When it comes to grilling, it seems everyone has their own sacred traditions. While some stay loyal to the timeless charcoal grills, others prefer the convenience of gas, and propane has become particularly popular.
In this article, we’ll list the pluses of propane grills. We’ll then provide a detailed buying guideline, followed by our reviews of the best propane grills on the market. The FAQs come next, and before wrapping up, we’ll go through some prominent grill brands.
- Why Should You Get a Propane Grill Instead of a Charcoal Grill?
- How to Choose the Best Propane Grill
- Reviews of the Best Propane Grills in 2021:
- 1. Weber Spirit II E-310 Propane Grill – Best to Buy in 2021
- 2. Char-Broil Performance Four Burner – Best Value Propane Grill
- 3. Char-Broil Performance Two-Burner – Best Small Propane Grill
- 4. Char-Broil Classic 280 – Best Propane BBQ Grill
- 5. Oklahoma Joe’s Combo Smoker & Grill – Best Propane Charcoal Grill Combo
- 6. Coleman RoadTrip 285 – Best Outdoor Propane Grill
- 7. Cuisinart CGG-180T – Best Portable Propane Grill
- 8. Pit Boss Portable LP 2-Burner Gas Grill – Best Tabletop Propane Grill
- Top-rated Propane Grills Comparison Chart
- Propane Grill FAQs
Why Should You Get a Propane Grill Instead of a Charcoal Grill?
While no one denies their superiority in making gourmet steaks, charcoal grills are tricky to handle, and are probably a better fit for veteran grill masters with years of experience. Electric grills come to mind as an alternative, but the results don’t even come close.
As barbecue grill craftsmanship and technology improve over the years, propane emerges as a clean-burning fuel with plenty to offer. For starters, propane produces less carbon footprint compared to charcoal while delivering virtually the same heating efficiency if not more. Plus, propane makes it easy to store and transport, which will come in handy when you’re grilling on the road.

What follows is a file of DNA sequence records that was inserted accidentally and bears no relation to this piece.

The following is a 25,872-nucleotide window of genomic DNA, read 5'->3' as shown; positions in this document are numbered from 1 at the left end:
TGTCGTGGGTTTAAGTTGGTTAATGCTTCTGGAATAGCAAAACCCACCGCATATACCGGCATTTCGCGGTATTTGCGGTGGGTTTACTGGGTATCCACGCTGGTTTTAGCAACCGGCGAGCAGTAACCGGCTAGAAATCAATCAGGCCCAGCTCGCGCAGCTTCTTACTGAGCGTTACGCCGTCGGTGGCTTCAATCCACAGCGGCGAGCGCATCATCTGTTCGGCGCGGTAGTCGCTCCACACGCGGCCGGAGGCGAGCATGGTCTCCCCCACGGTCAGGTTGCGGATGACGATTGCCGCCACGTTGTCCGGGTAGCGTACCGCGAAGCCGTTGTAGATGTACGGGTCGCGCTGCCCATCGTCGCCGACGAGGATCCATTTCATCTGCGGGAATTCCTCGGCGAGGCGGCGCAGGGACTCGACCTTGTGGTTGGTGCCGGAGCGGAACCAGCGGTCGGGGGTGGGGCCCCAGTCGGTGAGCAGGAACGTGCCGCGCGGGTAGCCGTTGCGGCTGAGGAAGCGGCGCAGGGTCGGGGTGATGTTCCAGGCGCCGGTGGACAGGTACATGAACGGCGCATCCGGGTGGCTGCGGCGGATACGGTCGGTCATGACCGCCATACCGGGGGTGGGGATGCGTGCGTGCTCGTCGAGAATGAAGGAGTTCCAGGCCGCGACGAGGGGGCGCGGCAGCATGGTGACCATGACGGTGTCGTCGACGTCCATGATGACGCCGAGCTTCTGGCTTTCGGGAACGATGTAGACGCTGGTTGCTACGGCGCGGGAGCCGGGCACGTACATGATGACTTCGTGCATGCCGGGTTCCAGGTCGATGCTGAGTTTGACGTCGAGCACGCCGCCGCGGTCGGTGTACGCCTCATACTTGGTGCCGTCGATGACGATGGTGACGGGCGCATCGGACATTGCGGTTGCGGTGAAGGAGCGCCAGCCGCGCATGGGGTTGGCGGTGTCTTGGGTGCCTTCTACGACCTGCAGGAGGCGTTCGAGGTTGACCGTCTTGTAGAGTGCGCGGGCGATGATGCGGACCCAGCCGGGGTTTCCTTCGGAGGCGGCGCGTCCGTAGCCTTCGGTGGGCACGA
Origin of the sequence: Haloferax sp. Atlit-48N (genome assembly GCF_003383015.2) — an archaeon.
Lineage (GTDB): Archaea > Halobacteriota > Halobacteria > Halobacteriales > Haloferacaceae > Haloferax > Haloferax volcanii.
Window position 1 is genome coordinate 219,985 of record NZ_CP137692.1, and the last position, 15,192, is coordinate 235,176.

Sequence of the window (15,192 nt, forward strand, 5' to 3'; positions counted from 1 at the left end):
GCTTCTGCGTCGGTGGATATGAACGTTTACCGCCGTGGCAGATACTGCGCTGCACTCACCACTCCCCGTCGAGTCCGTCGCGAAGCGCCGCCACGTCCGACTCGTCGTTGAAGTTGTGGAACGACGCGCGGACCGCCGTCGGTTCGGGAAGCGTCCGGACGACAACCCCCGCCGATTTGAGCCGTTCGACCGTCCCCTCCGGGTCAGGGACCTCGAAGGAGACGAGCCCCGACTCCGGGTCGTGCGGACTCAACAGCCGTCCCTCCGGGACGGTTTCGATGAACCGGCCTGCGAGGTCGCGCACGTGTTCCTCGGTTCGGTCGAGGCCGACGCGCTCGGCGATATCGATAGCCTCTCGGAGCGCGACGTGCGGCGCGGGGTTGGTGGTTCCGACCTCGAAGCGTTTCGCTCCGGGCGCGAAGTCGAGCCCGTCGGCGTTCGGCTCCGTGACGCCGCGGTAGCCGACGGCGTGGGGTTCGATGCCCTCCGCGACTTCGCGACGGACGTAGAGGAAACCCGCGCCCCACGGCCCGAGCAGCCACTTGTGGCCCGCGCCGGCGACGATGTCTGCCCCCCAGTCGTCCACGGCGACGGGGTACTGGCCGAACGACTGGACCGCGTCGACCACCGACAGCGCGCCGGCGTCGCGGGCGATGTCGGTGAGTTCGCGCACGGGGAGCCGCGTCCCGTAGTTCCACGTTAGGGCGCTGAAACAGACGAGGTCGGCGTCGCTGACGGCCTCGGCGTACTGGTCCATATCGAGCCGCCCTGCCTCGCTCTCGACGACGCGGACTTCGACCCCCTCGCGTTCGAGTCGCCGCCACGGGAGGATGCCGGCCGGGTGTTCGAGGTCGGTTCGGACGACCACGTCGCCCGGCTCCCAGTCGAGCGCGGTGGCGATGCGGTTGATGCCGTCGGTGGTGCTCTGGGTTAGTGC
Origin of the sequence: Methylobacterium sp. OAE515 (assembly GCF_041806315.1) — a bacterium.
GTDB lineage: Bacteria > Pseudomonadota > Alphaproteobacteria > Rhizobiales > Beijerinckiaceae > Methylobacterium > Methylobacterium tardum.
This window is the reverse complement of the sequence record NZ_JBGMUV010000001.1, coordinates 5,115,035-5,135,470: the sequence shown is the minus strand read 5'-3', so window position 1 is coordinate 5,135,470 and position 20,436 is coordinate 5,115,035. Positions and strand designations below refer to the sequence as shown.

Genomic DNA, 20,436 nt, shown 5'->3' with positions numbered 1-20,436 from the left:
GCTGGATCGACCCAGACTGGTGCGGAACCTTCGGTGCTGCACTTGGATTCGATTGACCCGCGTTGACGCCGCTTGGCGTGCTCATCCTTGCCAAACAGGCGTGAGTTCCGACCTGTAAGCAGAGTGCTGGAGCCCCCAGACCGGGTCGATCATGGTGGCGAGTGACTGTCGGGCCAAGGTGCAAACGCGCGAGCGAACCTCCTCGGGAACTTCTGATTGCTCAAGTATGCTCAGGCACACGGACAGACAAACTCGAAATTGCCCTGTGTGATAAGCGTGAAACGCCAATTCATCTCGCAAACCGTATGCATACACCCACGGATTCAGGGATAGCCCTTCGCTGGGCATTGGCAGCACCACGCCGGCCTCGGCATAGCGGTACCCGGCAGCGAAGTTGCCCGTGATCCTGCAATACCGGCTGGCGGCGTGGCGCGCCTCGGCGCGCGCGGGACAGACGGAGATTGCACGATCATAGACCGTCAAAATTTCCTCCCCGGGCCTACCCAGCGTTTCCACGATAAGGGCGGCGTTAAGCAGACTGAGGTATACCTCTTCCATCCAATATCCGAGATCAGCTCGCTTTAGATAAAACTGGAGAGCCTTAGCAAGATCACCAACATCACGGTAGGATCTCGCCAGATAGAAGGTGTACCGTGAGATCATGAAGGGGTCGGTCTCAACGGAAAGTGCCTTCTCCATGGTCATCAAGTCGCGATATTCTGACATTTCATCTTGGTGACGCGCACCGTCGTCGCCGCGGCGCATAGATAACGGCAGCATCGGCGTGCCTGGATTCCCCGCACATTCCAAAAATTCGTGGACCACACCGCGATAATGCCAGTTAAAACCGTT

Just like natural gas grills, propane grills make it easier to keep the temperature in check. All the heat is at the control of a knob’s turn, which you can adjust to your heart’s content. Plus, these grills heat up fast, so you won’t have to wait too long before tossing food inside.
If your grill has multiple burners, you can establish different cooking zones. On a three-burner grill, for example, you can utilize one burner for searing on high heat, one for regular grilling, and one for warming cooked items. Or you could use a warming rack or a side burner, provided that your grill has one.
Igniting propane grill used to be tricky— if not straight up dangerous— since the burning matches had to make contact with the gas from the fuel tank or cylinder. But nowadays, most manufacturers integrate a matchless ignition system inside the grills for extra safety: either an electronic igniter or a piezo starter.
Speaking of safety, compared to charcoal grills, propane grills have a lower chance of flare-ups. This is because the burners are covered with flavorizer bars, also known as heat shields or burner shields. They protect the heat sources from the fat and grease— factors causing flare-ups and corrosion of the burners— by disintegrating these droplets when they fall down from the grate.